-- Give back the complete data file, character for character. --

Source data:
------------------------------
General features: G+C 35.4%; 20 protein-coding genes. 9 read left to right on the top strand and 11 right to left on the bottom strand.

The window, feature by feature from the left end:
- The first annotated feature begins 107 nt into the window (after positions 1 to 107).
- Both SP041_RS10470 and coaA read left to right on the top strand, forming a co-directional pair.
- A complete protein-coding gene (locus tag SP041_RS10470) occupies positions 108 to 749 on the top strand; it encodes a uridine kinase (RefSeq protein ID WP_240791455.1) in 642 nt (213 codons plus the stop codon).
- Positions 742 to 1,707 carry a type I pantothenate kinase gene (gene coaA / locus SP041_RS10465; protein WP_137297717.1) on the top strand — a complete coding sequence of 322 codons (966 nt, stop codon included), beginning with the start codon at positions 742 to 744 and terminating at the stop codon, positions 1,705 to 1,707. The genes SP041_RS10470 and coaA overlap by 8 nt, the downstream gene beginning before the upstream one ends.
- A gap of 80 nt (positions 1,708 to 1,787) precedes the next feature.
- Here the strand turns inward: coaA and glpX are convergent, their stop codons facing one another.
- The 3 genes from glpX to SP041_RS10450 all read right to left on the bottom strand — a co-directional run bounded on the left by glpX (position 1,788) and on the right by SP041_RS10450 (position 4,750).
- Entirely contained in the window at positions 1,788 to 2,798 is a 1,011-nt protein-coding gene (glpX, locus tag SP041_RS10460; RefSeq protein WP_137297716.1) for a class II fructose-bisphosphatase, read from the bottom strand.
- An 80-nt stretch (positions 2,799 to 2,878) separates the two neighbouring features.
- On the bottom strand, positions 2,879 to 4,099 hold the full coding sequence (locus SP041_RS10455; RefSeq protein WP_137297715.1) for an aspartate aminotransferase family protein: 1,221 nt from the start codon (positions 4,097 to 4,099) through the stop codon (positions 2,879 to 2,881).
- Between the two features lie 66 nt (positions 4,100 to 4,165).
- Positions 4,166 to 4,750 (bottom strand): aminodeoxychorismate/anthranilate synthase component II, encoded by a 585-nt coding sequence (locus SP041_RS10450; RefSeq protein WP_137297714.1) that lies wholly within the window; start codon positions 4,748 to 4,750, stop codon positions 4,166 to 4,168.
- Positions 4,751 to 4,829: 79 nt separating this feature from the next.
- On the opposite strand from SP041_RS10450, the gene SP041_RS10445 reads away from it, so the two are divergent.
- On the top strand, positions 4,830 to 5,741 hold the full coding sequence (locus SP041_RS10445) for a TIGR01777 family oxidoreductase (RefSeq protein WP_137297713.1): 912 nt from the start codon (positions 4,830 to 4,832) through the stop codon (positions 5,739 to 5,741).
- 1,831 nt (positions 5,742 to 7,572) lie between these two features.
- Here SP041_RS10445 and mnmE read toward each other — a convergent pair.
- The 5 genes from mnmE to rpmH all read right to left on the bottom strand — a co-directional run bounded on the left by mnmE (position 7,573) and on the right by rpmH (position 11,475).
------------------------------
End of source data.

General features: G+C 35.4%; 20 protein-coding genes. 9 read left to right on the top strand and 11 right to left on the bottom strand.

The window, feature by feature from the left end:
- The first annotated feature begins 107 nt into the window (after positions 1 to 107).
- Both SP041_RS10470 and coaA read left to right on the top strand, forming a co-directional pair.
- A complete protein-coding gene (locus tag SP041_RS10470) occupies positions 108 to 749 on the top strand; it encodes a uridine kinase (RefSeq protein ID WP_240791455.1) in 642 nt (213 codons plus the stop codon).
- Positions 742 to 1,707 carry a type I pantothenate kinase gene (gene coaA / locus SP041_RS10465; protein WP_137297717.1) on the top strand — a complete coding sequence of 322 codons (966 nt, stop codon included), beginning with the start codon at positions 742 to 744 and terminating at the stop codon, positions 1,705 to 1,707. The genes SP041_RS10470 and coaA overlap by 8 nt, the downstream gene beginning before the upstream one ends.
- A gap of 80 nt (positions 1,708 to 1,787) precedes the next feature.
- Here the strand turns inward: coaA and glpX are convergent, their stop codons facing one another.
- The 3 genes from glpX to SP041_RS10450 all read right to left on the bottom strand — a co-directional run bounded on the left by glpX (position 1,788) and on the right by SP041_RS10450 (position 4,750).
- Entirely contained in the window at positions 1,788 to 2,798 is a 1,011-nt protein-coding gene (glpX, locus tag SP041_RS10460; RefSeq protein WP_137297716.1) for a class II fructose-bisphosphatase, read from the bottom strand.
- An 80-nt stretch (positions 2,799 to 2,878) separates the two neighbouring features.
- On the bottom strand, positions 2,879 to 4,099 hold the full coding sequence (locus SP041_RS10455; RefSeq protein WP_137297715.1) for an aspartate aminotransferase family protein: 1,221 nt from the start codon (positions 4,097 to 4,099) through the stop codon (positions 2,879 to 2,881).
- Between the two features lie 66 nt (positions 4,100 to 4,165).
- Positions 4,166 to 4,750 (bottom strand): aminodeoxychorismate/anthranilate synthase component II, encoded by a 585-nt coding sequence (locus SP041_RS10450; RefSeq protein WP_137297714.1) that lies wholly within the window; start codon positions 4,748 to 4,750, stop codon positions 4,166 to 4,168.
- Positions 4,751 to 4,829: 79 nt separating this feature from the next.
- On the opposite strand from SP041_RS10450, the gene SP041_RS10445 reads away from it, so the two are divergent.
- On the top strand, positions 4,830 to 5,741 hold the full coding sequence (locus SP041_RS10445) for a TIGR01777 family oxidoreductase (RefSeq protein WP_137297713.1): 912 nt from the start codon (positions 4,830 to 4,832) through the stop codon (positions 5,739 to 5,741).
- 1,831 nt (positions 5,742 to 7,572) lie between these two features.
- Here SP041_RS10445 and mnmE read toward each other — a convergent pair.
- The 5 genes from mnmE to rpmH all read right to left on the bottom strand — a co-directional run bounded on the left by mnmE (position 7,573) and on the right by rpmH (position 11,475).